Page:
Ensuring Productive Food Systems with Agmatix

October 16th is World Food Day. It commemorates the founding of the United Nations Food and Agriculture Organization (FAO) in 1945. It reminds us to reflect on food production, world hunger, and sustainability. 

It’s a critical time to be considering these factors. The COVID-19 pandemic, climate warming, inflation, and international tensions in recent years have all impacted the global struggle for food security. Nearly 10 percent of the global population suffered from hunger in 2020, a sharp rise compared to 8.4% in 2019. 

A dramatic increase in prices for critical foods like wheat, barley, rice, rapeseed, and sunflower oils is moving vulnerable countries into a food crisis. Increasing costs for critical inputs are partly to blame. And the changing climate is increasing pests and diseases, all while changing the nutrient makeup of staple crops. 

By the numbers, ⅔ of those experiencing acute food insecurity are rural food producers. 3.1 billion people – representing nearly 40% of the world’s population – cannot afford a healthy diet. Women are 15% more likely than men to be moderately or severely food insecure. 

In 2021, 193 million people experienced high acute food insecurity. High acute food insecurity necessitates humanitarian assistance to survive. Over half a million endured catastrophic conditions, resulting in starvation and death. 

This environment is not so different from the one in which the FAO was founded. In the later years of the Second World War, global leaders recognized the importance of nutrition and the criticality of addressing agricultural challenges using science and technology. 

The FAO was established with the goals of raising nutrition and living standards globally, improving food production and distribution efficiency, and improving the condition of rural populations. As the FAO has evolved, it has benefitted the expanding world economy and increased global freedom from hunger.

Production By the Numbers

Agriculture is a growing contributor to the world economy. Between 2000 and 2019, global value added from agriculture, forestry, and fishing grew by 73%. Agriculture was also an employer of 27% of the global workforce. 

In the same time period, the production of primary crops hit a record high and grew 53%. Sugar cane, maize, wheat, and rice make up half of the global primary crop production. 

Both vegetable oil and meat production increased between 2000 and 2019. Vegetable oil production, driven by demand for palm oil, has more than doubled. Meat production has grown by 44%. 

China, India, the United States, and Brazil are the world’s biggest food-producing countries. They have a sizable land mass, proper climate zones, and a large population supporting their agricultural production.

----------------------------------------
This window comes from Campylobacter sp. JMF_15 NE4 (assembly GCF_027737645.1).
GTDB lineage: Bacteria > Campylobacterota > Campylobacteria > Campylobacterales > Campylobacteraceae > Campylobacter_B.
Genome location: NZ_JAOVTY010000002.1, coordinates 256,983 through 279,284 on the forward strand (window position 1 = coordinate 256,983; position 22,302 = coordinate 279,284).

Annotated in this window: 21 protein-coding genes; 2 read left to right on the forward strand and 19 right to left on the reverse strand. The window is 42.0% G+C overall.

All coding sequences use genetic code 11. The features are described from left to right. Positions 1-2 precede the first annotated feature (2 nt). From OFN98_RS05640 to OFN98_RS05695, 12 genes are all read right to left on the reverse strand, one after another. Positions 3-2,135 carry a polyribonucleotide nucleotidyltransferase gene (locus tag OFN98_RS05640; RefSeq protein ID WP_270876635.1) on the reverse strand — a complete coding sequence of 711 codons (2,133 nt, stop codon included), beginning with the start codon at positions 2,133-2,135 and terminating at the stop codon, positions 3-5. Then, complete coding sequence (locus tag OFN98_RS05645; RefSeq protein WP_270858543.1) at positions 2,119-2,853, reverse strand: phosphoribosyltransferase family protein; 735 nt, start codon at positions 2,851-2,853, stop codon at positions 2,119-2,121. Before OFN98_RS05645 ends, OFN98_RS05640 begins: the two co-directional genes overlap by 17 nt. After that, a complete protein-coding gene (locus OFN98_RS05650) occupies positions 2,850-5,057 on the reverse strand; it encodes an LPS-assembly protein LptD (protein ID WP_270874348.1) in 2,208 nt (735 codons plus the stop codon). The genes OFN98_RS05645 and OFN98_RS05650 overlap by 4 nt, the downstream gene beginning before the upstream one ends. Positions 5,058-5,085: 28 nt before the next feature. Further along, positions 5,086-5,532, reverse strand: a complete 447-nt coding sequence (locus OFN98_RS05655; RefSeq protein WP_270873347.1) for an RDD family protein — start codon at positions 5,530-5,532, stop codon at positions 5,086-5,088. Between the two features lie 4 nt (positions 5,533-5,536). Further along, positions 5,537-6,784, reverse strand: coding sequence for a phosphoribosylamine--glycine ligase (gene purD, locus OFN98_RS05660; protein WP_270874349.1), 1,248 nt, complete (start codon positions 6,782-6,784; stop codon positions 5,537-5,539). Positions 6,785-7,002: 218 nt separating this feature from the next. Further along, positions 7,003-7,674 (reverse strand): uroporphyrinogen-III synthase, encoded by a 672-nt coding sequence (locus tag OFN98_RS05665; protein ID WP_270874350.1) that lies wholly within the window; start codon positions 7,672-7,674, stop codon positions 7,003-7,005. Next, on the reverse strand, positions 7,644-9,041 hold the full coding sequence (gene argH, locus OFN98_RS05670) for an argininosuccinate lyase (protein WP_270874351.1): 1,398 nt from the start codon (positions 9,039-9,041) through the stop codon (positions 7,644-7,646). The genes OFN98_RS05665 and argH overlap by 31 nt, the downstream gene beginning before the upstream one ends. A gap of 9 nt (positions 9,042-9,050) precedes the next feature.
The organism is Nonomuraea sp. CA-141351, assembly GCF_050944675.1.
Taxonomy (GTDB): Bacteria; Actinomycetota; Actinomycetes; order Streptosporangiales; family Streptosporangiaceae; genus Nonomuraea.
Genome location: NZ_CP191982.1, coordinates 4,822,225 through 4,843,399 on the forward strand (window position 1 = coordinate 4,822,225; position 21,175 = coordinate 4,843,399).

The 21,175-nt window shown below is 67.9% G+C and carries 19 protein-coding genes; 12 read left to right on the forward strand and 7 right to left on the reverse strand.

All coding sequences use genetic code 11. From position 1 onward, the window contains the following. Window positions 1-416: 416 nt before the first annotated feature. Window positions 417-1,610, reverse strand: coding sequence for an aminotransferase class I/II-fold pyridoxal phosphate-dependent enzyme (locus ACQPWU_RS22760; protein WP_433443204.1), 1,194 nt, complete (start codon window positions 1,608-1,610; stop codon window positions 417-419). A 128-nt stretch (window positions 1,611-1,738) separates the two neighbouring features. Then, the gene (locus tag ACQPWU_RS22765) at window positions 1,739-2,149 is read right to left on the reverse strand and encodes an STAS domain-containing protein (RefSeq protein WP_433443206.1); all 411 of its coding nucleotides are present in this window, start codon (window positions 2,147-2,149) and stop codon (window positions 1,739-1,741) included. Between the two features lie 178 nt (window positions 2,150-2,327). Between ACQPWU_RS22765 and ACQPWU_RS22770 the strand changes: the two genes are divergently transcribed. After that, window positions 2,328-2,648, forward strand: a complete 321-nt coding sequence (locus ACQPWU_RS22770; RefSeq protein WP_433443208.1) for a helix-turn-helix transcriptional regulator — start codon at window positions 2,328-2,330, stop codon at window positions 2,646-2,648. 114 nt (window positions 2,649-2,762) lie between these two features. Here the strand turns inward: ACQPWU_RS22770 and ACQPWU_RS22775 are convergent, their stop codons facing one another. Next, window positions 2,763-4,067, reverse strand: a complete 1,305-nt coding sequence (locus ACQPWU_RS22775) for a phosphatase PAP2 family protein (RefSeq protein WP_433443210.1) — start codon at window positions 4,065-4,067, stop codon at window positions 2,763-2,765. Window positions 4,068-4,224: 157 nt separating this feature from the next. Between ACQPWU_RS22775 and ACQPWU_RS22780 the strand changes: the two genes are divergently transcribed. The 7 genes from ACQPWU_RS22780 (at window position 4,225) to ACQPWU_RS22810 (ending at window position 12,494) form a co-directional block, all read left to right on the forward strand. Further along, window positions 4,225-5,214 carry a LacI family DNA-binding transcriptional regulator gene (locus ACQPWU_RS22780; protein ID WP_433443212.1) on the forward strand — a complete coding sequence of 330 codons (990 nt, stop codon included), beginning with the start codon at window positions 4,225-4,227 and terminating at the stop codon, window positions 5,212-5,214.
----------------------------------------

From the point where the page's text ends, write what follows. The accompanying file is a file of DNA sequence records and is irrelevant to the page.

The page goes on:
China is the world’s largest agricultural producer, pumping out $1.5 trillion in annual output. China is also the world’s most populous country, but only has 10% of the world’s arable land. China’s eastern and southern regions are highly productive, leading the country to produce one-fourth of global grains. China also leads the world in cereal grain, cotton, fruit, vegetable, meat, poultry, egg, and fishery production. 

Despite the high production, China has moved away from full self-sufficiency in 2000. In 2020, the country imported nearly 23% of its food needs due to declining soybean output and loss of farmland. In 2019, China became the world’s leading importer of agricultural products. 

India has both the second-largest population and second-highest agricultural output in 2020. India leads the world in the production of milk, jute, and pulses. It’s second in the world in the production of rice, wheat, sugarcane, fruit, vegetables, cotton, and groundnuts. 

India is the world’s largest exporter of refined sugar and milled rice. India was the 9th biggest exporter of agricultural products in 2019. 

The United States follows China and India in agricultural production. However, the U.S. has a fraction of the agricultural workforce of China or India. Top commodities for the country include corn, soybeans, dairy, wheat, and sugar cane. 

The U.S. led the world in agriculture exports in 2020. China, Canada, Mexico, and Japan are leading importers of U.S. agriculture products. California made up 13.5% of the U.S.’s ag production in 2020. 

Fourth-ranked for agricultural production is Brazil. The Brazilian economy has long focused on agriculture. Brazil’s exports ranked third, behind the U.S. and the Netherlands. The country is the top exporter of soybeans, raw sugar, and poultry. China imported nearly $30 billion of Brazil’s agricultural exports in 2020.  

Between 2009 and 2050, the global population is expected to increase by a third. Feeding close to 10 billion people in 2050 will require a 70% increase in food production. In developing countries, agricultural production will need to almost double. Annual cereal production will have to grow by almost one billion tonnes and meat production by over 200 million tonnes. High-quality and high-volume agricultural products will be required to prevent increasing food insecurity.    

How Can We Continue to Produce Better Food? Agmatix Can Help